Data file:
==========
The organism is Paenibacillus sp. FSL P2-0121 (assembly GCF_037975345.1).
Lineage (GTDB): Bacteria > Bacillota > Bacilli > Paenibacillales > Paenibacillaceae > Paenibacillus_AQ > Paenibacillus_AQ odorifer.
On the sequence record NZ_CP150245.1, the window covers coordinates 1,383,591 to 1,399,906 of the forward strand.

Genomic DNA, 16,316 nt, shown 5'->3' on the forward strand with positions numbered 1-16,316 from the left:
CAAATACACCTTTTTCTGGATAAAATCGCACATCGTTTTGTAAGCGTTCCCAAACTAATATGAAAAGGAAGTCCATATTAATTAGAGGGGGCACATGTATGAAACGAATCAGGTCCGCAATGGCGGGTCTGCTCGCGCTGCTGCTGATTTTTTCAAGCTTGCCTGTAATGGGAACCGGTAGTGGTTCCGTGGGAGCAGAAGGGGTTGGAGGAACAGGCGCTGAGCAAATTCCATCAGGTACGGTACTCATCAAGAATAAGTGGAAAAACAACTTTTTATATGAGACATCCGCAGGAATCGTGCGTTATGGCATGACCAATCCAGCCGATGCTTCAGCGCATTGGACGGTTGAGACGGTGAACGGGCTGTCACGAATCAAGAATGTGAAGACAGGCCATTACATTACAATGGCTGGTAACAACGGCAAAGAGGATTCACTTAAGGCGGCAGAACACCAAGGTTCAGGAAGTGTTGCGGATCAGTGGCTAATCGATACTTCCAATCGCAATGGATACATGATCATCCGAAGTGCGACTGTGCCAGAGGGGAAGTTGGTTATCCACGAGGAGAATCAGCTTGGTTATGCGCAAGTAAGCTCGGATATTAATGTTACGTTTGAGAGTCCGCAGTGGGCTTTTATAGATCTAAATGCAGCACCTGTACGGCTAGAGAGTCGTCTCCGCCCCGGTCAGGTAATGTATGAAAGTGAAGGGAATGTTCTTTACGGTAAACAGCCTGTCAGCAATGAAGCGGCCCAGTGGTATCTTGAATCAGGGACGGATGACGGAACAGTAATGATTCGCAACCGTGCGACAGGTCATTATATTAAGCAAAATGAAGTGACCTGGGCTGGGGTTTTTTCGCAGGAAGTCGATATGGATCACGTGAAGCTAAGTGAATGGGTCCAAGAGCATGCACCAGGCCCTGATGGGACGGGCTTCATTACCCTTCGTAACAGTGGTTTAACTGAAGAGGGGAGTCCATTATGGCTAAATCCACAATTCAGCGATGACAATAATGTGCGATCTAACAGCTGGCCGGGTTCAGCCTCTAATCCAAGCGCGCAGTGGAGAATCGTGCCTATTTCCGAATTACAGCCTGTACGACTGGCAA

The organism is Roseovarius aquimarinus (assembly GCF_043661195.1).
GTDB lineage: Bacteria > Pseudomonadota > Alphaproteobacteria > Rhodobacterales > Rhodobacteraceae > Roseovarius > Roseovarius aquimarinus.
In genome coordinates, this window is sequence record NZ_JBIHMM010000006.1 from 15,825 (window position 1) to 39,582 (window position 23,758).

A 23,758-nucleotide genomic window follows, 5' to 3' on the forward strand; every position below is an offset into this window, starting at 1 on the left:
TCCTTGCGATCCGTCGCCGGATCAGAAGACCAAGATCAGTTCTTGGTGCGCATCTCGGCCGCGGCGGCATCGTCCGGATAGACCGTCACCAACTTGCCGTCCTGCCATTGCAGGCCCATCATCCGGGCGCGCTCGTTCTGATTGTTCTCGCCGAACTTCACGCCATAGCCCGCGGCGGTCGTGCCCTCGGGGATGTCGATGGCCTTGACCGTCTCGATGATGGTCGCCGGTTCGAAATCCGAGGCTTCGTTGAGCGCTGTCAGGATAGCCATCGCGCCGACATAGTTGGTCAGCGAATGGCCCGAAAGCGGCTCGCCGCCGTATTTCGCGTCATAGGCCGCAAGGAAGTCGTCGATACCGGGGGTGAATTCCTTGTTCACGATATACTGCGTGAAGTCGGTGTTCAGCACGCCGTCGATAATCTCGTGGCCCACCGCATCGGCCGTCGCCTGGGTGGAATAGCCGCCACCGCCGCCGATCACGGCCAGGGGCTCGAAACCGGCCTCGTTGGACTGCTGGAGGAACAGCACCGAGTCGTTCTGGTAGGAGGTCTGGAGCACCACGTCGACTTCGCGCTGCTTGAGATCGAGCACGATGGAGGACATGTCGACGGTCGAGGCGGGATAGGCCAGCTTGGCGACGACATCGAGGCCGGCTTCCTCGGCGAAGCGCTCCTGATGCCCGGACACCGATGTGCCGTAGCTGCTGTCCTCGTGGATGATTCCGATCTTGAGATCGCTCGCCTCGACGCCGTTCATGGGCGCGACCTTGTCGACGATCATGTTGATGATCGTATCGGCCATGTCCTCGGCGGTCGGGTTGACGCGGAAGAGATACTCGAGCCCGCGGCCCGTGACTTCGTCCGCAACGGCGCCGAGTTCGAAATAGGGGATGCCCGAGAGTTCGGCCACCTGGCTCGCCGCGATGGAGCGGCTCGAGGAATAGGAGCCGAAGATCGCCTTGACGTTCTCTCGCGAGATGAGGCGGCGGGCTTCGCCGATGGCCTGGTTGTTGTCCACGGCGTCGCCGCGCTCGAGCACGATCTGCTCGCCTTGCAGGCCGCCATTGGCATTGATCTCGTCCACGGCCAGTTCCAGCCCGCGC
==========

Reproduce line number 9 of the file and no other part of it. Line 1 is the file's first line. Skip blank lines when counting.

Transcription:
A 23,758-nucleotide genomic window follows, 5' to 3' on the forward strand; every position below is an offset into this window, starting at 1 on the left: